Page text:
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Tantra Yoga: What’s Sex Got To Do With It? – Part 2: Hatha Yoga, Sex Rituals and Tantra’s Shadow

(Continued from Hatha and Tantra Yoga)   I love the descriptions of Tantra by the widely respected yogic scholar Georg Feuerstein who penned one of my favorite books, “Yoga: The Technology of Ecstasy”. For those of you who have seen me perform my song “Yoga In the Nightclub” in my current show “Natamba” (and if you have not yet, please come out!) you know that I use elements of the following quote from Dr. Feuerstein in my extended version of the house music track:   “What Tantric masters aspired to was to create a transubstantiated body, which they called adamantine (vajra) or divine (daiva) – a body not made of flesh but of immortal substance, of Light. Instead of regarding the body as a meat tube doomed to fall prey to sickness and death, they viewed it as a dwelling-place of the Divine and as the caldron for accomplishing spiritual perfection. For them, enlightenment was a whole body event.”   As such, the body is more akin to place of alchemy, a caldron to transform the base metals of crude desires into the gold of spiritual perfection. Tantra was not an endorsement of bestiality and debauchery, but a highly ritualized practice that keenly witnessed the nature of desire and a fiercely confronted it at its root…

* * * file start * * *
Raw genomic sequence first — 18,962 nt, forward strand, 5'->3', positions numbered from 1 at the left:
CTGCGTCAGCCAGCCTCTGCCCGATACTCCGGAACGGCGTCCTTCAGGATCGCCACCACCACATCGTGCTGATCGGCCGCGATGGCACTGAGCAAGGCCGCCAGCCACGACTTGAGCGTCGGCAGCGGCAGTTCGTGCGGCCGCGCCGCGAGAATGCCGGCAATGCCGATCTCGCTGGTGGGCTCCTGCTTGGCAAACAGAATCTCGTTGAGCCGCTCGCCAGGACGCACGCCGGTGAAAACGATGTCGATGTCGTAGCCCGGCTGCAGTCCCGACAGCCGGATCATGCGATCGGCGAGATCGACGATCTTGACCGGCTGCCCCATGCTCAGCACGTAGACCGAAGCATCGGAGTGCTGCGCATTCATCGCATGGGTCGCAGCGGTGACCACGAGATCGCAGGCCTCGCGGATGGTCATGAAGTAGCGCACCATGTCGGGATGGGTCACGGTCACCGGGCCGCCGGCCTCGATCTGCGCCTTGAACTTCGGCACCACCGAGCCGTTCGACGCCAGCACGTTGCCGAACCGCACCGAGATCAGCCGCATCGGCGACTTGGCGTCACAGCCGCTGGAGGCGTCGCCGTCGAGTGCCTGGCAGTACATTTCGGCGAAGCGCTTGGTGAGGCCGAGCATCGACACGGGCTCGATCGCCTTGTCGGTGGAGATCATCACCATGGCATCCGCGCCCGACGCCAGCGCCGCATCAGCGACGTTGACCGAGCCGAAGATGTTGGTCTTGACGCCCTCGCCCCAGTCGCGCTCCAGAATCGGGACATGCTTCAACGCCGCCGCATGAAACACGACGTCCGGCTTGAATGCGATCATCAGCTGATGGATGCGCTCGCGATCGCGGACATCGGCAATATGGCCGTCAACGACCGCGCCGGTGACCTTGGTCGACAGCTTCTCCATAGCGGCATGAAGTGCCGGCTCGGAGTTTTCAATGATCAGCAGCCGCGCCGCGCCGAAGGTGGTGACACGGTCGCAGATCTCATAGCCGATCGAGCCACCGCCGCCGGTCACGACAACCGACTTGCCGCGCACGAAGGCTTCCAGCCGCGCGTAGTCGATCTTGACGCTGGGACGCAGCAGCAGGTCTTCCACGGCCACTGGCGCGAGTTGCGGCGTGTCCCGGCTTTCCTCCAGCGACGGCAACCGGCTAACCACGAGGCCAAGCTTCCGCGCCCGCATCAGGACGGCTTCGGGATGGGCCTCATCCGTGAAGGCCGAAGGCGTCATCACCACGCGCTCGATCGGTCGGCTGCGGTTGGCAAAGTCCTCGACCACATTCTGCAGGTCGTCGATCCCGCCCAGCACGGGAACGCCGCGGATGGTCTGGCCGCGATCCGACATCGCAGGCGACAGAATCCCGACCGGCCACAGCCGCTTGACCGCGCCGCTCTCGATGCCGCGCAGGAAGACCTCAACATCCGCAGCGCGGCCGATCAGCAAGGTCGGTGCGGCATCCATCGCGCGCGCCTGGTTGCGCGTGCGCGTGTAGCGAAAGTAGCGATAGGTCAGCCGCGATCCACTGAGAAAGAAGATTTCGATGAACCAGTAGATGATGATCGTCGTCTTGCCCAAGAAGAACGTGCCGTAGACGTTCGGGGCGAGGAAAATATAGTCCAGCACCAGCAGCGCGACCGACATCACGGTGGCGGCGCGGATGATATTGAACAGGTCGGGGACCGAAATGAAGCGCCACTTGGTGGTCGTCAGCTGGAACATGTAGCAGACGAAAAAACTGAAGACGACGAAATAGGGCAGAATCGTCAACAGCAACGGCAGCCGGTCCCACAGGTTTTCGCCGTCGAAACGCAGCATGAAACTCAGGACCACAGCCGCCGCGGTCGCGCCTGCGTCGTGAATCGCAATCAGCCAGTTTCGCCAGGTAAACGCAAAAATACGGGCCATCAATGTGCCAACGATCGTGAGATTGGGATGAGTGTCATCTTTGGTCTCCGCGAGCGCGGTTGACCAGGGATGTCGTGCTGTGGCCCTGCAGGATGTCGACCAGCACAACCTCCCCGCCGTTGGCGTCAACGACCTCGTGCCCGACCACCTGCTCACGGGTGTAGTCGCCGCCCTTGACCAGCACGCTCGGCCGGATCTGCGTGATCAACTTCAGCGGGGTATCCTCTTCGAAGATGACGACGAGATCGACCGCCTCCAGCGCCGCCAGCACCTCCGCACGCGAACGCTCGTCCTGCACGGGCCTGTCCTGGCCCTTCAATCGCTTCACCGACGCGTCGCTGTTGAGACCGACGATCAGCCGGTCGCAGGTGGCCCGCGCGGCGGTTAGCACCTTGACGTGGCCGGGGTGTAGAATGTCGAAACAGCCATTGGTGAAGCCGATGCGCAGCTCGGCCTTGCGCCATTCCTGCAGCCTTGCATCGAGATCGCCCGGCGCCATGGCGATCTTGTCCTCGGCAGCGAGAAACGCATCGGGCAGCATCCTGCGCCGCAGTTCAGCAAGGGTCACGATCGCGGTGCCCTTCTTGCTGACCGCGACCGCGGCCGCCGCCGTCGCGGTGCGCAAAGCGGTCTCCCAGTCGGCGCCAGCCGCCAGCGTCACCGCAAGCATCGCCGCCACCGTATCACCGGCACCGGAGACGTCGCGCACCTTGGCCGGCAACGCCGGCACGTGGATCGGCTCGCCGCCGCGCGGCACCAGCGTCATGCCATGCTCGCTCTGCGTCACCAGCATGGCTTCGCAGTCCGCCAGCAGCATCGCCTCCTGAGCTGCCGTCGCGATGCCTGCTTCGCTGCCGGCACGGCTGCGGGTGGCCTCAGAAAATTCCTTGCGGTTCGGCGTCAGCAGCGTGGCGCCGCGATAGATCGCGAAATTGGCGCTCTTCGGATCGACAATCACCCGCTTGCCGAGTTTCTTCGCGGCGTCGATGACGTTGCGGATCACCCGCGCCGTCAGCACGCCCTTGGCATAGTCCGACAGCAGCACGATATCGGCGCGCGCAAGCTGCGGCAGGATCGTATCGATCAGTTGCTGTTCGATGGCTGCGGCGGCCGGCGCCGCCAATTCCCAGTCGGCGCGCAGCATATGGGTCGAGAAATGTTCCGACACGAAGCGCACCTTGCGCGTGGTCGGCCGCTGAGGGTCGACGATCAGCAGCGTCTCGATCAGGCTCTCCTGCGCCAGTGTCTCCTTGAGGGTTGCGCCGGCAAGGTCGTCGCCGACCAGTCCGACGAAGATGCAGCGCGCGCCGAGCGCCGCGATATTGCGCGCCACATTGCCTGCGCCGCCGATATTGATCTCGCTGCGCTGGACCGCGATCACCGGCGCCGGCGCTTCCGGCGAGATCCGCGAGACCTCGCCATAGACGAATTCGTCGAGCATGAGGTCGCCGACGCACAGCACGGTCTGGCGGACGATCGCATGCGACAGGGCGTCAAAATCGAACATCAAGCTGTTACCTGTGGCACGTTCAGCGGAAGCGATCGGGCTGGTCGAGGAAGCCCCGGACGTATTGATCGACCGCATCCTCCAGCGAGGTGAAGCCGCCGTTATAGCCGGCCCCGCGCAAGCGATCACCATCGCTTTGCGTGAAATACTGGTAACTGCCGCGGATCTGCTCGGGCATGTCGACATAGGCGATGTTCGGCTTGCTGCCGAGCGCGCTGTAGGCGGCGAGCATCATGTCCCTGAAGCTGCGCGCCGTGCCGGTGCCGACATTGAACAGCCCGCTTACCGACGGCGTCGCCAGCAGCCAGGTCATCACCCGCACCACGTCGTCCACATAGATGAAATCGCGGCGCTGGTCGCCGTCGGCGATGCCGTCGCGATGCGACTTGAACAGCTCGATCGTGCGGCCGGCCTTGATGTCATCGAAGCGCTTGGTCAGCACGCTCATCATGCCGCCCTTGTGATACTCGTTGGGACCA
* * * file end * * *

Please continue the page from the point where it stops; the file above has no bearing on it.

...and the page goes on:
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Yoga Scandals, Light Chasers and Shadow Boxers – Part 1: Duality and Denial

Hello friends, This week I feel the need to express some thoughts about recent press regarding scandals in the yoga community, in particular, regarding John Friend. The details of the scandals are not important to me, but the general reaction to them in the press more so. We are all flawed and beautiful as we walk this Earth together. “Yoga and “scandal” seem to walk hand-in-hand these days. It’s a “union of opposites” that’s growing more comfortable with time.” – Stewart Lawrence, Huffington Post It saddens me to see a beautiful life art-form and science-of-life misunderstood and misinterpreted. But I guess that is what we humans tend to do. If we are a people that can crucify a holy man, we can also easily throw out the proverbial baby with the bathwater. Scandals in the yoga scene are nothing new. We could cite here pages of stories depicted in ancient yogic texts such as the Mahabharata and Ramayana that illustrate the twisted acts of human folly while on a spiritual path. Yet the media, spearheaded by journalists that are clearly not impartial reporters doing thorough research, seems to proudly point fingers at seeming rot at the root of the sacred, while conveniently ignoring the fact that scandals are created by imperfect humans, not the eternal divine.…